If you've ever wondered why the wheels on a road grader look like they're broken and might fall off at any moment you need to turn back the clock to a time when a road trip really was an adventure. In the last half of the 19th century roads were little more than muddy ruts that needed constant attention just to keep them passable. Some jurisdictions hired or contracted with individuals to maintain the public roads in a particular area. J.D. Adams was working as one such road inspector about 1885 when he had a better idea. Being well acquainted with the shortcomings of grading equipment of the period he began to look for a way to improve the performance. Just as a workman leans into a load he is trying to push, Adams reasoned that a grader's ability to excavate and move earth could be improved by shifting the weight of the machine onto the blade by adjusting the angle of the wheels. His design for adjustable angled wheels combined with an angled blade is the basis for road graders still produced today.
Although Adams had no formal training as an engineer he designed the first pull grader to employ the leaning wheel principle and was granted a patent for his invention. He started his business as a salesman visiting local governments while contracting the production with established manufacturing firms. By 1897 his business had grown to the point where he owned his own factory located in Indianapolis, Ind. In the years that followed J.D. Adams Co. expanded it's market into Canada and built marketing arrangements with Acme Road Machinery Co., Baker Manufacturing and Smith Trailer Corp. Adams Road Machinery was bought out by Letouneau - Westinghouse in 1953 who continued production using the Adams trade name until 1960.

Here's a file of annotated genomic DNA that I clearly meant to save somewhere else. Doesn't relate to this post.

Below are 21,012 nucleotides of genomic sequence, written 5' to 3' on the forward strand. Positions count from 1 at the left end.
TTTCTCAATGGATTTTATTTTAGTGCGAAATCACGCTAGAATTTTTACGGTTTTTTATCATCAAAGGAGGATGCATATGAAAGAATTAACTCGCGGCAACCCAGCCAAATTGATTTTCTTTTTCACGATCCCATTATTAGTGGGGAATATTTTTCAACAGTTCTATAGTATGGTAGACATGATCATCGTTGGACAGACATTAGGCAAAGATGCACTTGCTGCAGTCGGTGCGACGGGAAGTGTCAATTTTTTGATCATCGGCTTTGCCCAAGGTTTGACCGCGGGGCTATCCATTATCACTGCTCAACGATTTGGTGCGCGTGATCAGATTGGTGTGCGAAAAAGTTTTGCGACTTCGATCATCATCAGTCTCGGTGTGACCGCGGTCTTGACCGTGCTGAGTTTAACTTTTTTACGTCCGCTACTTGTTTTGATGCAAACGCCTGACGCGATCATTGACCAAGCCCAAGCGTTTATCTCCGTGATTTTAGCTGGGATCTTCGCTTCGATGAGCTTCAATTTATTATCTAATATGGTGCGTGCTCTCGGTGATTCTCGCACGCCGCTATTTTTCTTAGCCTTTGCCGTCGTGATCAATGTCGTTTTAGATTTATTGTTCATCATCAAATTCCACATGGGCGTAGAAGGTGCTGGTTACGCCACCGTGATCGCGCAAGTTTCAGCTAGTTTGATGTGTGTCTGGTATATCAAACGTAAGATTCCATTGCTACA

The grader shown in these photos is owned by the Kissimmee Auction Company, a dealer in heavy construction equipment located near Spartanburg, SC. It's parked along the road front of their business on Wingo Heights Road along with another Adams grader, a Caterpillar pull grader and an Oliver crawler tractor.
Adams Road Machinery eventually produced self propelled graders but the early models lacked any power source being intended to be pulled behind draft animals, steam traction engines or whatever could be put into service.
By the same token the operator riding on the grader made all adjustments to the wheels and blade angle by hand.
The data plate on this unit has been severely damaged, it almost looks as if the model number has been ground off. The serial number is still readable ( 1026 ).
I've not been able to find an online resource that provides information about Adams road grader model and serial numbers. There are a number of photos posted on bing.com/images that closely resemble this grader but no reliable information about the model or date of manufacture. If you can contribute any information please leave a comment.
www.constructionequipment.com The Leaning-Wheel Grader by Tom Berry.
www.archives.hcea.net J.D. Adams & Company, 1905-1961 and N.D. by Thomas Berry.
www.bing.com/images Adams leaning wheel graders.